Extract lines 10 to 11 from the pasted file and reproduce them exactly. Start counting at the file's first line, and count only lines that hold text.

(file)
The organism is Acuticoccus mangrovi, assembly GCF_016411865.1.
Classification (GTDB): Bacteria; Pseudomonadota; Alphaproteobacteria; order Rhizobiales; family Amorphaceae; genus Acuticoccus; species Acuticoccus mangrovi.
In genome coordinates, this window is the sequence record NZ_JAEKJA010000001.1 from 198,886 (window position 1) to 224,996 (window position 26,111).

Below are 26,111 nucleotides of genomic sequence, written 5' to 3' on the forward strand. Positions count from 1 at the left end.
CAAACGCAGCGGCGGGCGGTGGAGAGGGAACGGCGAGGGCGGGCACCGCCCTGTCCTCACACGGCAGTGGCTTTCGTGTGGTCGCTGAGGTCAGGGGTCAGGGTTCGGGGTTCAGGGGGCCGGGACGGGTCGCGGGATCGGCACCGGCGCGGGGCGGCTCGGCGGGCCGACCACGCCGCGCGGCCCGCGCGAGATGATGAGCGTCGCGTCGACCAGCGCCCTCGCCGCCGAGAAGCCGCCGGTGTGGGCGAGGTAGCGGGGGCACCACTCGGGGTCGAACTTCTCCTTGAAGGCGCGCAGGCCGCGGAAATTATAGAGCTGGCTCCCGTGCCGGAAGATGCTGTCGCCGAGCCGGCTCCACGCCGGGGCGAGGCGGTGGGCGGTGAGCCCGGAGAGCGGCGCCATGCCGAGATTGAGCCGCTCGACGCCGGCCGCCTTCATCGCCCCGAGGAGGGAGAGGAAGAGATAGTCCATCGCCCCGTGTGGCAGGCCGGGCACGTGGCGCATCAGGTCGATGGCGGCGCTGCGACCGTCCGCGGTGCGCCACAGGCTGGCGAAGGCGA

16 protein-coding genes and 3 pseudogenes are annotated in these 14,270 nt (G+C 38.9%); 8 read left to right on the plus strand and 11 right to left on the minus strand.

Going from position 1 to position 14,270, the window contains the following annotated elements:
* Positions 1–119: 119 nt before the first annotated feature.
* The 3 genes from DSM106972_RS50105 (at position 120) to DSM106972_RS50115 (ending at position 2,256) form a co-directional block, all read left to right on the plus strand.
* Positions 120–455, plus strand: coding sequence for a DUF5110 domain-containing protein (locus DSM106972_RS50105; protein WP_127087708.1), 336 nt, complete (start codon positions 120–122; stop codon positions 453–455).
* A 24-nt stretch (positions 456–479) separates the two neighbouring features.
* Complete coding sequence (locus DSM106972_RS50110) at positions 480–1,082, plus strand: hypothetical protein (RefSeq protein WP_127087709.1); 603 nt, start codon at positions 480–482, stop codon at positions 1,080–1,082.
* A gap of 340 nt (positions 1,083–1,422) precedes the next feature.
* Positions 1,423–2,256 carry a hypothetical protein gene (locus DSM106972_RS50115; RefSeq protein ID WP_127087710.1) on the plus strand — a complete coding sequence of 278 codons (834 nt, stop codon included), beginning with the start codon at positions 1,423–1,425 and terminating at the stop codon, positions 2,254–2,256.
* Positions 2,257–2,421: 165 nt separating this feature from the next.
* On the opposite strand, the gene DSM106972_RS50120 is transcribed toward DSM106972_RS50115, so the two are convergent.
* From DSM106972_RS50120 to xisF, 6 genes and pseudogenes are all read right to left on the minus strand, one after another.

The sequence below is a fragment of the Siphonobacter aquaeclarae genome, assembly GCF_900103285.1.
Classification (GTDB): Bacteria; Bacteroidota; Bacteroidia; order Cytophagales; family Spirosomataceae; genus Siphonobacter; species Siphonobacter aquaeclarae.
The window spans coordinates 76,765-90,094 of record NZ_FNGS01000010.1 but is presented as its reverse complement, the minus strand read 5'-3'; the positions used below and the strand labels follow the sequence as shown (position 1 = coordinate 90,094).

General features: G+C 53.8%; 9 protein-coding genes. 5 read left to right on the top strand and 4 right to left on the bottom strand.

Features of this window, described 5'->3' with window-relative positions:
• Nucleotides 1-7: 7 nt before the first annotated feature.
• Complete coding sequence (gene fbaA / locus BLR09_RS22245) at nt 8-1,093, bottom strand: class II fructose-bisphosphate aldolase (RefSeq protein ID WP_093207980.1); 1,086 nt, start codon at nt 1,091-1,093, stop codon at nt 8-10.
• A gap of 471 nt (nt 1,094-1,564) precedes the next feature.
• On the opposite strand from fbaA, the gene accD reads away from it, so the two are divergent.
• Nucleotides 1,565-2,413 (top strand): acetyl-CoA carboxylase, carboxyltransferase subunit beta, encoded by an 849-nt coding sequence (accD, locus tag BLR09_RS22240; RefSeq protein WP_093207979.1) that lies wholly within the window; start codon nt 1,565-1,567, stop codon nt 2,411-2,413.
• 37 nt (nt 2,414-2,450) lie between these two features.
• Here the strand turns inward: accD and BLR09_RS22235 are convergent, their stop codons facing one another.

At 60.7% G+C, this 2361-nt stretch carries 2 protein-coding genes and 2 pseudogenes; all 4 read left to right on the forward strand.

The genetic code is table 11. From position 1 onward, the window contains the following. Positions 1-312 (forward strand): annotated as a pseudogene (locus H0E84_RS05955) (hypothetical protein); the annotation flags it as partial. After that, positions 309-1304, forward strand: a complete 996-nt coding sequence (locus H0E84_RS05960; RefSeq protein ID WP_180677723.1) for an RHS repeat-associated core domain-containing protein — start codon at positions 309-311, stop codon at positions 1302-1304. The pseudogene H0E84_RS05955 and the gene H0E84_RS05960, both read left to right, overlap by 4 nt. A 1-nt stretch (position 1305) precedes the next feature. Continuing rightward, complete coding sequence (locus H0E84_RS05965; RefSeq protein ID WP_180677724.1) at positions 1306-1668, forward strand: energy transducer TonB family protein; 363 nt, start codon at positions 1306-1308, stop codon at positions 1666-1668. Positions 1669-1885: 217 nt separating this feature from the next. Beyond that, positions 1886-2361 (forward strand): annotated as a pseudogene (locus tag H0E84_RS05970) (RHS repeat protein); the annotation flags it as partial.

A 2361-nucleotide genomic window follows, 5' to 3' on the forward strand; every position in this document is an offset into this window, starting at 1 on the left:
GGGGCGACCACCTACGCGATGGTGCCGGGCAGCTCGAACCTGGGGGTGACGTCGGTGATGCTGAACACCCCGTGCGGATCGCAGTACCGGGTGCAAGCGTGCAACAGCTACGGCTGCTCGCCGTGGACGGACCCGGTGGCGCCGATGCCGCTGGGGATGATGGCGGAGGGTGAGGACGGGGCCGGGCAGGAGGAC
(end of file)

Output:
* Positions 120–455, plus strand: coding sequence for a DUF5110 domain-containing protein (locus DSM106972_RS50105; protein WP_127087708.1), 336 nt, complete (start codon positions 120–122; stop codon positions 453–455).
* A 24-nt stretch (positions 456–479) separates the two neighbouring features.